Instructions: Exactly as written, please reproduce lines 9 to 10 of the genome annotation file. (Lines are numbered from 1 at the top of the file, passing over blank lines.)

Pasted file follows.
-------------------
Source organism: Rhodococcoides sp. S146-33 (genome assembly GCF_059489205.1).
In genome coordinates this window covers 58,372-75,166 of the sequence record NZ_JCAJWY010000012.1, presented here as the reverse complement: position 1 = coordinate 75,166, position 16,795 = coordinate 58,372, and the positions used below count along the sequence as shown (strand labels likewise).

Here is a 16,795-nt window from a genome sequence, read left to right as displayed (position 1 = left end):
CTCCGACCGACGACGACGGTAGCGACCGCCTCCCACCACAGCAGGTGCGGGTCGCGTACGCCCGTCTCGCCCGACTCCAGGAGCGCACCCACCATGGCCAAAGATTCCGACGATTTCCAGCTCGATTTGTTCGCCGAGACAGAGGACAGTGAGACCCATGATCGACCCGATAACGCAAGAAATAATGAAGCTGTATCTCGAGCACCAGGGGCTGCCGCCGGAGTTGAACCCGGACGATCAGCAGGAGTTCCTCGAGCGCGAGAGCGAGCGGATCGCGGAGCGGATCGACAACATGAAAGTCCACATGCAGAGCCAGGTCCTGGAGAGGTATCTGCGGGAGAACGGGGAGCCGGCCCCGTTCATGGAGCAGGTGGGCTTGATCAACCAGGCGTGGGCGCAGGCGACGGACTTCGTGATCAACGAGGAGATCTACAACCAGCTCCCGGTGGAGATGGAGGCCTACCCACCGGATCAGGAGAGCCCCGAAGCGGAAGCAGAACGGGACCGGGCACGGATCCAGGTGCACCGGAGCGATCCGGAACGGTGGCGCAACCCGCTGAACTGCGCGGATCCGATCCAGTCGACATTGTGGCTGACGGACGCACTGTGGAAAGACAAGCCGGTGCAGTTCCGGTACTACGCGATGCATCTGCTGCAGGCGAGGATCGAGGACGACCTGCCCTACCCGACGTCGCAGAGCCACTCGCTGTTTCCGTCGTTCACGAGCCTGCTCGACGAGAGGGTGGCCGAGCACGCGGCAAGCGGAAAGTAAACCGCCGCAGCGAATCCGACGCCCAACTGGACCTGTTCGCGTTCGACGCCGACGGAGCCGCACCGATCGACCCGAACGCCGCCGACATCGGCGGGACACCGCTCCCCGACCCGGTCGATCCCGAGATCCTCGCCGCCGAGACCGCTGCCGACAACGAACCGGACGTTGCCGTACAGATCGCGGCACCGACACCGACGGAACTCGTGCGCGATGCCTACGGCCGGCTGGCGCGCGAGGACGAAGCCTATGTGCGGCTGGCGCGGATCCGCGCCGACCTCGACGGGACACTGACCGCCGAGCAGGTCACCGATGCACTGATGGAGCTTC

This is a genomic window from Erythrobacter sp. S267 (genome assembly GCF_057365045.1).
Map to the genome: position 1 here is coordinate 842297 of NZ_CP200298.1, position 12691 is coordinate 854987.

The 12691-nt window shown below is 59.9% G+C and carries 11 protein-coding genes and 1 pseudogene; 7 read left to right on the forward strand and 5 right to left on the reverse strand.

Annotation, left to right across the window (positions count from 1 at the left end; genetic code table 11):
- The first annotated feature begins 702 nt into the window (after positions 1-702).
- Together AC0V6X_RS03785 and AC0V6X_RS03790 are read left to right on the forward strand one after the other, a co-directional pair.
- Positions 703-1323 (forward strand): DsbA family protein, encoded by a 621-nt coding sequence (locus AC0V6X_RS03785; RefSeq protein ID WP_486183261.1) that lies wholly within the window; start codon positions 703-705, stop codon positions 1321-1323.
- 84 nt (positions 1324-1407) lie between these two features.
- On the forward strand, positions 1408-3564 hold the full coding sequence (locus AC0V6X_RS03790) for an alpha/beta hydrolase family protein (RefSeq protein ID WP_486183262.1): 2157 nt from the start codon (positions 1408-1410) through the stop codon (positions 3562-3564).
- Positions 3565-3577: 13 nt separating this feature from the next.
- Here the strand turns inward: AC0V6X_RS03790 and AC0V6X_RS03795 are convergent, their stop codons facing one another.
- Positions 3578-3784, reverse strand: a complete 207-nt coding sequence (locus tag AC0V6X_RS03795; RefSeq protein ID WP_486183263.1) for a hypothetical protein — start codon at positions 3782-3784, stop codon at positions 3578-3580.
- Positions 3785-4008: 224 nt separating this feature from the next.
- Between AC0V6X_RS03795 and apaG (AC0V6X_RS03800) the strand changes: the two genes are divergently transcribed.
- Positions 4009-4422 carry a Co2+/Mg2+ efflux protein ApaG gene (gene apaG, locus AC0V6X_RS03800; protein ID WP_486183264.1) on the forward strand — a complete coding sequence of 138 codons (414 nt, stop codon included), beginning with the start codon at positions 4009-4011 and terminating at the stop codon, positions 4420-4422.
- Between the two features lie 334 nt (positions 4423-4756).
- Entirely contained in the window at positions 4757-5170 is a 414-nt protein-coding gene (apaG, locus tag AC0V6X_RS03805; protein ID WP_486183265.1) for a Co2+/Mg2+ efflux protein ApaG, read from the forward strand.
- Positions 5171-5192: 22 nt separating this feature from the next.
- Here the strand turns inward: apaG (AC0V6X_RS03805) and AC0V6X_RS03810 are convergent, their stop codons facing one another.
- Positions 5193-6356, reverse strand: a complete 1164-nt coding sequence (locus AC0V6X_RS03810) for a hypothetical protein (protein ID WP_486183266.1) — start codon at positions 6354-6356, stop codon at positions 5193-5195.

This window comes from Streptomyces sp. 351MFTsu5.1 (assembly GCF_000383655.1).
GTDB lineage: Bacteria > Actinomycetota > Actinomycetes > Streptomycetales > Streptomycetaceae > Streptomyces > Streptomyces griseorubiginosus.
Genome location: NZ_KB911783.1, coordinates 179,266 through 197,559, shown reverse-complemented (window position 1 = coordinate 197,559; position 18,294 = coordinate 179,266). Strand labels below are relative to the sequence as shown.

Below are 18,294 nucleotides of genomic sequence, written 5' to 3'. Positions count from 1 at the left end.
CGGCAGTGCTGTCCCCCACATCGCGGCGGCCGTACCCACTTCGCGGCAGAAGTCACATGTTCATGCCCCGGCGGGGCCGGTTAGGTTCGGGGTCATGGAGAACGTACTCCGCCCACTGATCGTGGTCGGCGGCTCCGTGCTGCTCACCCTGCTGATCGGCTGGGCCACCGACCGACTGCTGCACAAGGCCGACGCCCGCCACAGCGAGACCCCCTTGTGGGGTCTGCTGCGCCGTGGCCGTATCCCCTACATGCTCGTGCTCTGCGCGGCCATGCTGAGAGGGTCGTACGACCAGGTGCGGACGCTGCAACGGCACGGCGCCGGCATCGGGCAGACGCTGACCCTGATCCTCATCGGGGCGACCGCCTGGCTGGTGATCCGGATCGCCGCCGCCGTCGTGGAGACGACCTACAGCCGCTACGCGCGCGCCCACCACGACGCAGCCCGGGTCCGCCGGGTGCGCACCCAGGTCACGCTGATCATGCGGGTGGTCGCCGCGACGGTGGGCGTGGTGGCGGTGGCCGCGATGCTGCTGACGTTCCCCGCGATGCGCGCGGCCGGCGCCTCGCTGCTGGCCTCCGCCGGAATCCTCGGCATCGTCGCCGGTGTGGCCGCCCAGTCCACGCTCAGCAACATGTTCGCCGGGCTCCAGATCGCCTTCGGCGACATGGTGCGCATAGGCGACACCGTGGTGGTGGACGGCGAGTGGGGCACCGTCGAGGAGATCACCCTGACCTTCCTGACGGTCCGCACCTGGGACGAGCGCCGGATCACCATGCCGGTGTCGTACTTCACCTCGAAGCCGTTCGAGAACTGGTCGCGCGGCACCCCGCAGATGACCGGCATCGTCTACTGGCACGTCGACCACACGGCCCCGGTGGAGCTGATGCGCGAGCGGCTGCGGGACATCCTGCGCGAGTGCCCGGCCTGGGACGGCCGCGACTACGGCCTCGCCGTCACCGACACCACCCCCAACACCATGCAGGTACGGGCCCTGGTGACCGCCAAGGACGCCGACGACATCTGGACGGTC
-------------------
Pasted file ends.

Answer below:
- The first annotated feature begins 702 nt into the window (after positions 1-702).
- Together AC0V6X_RS03785 and AC0V6X_RS03790 are read left to right on the forward strand one after the other, a co-directional pair.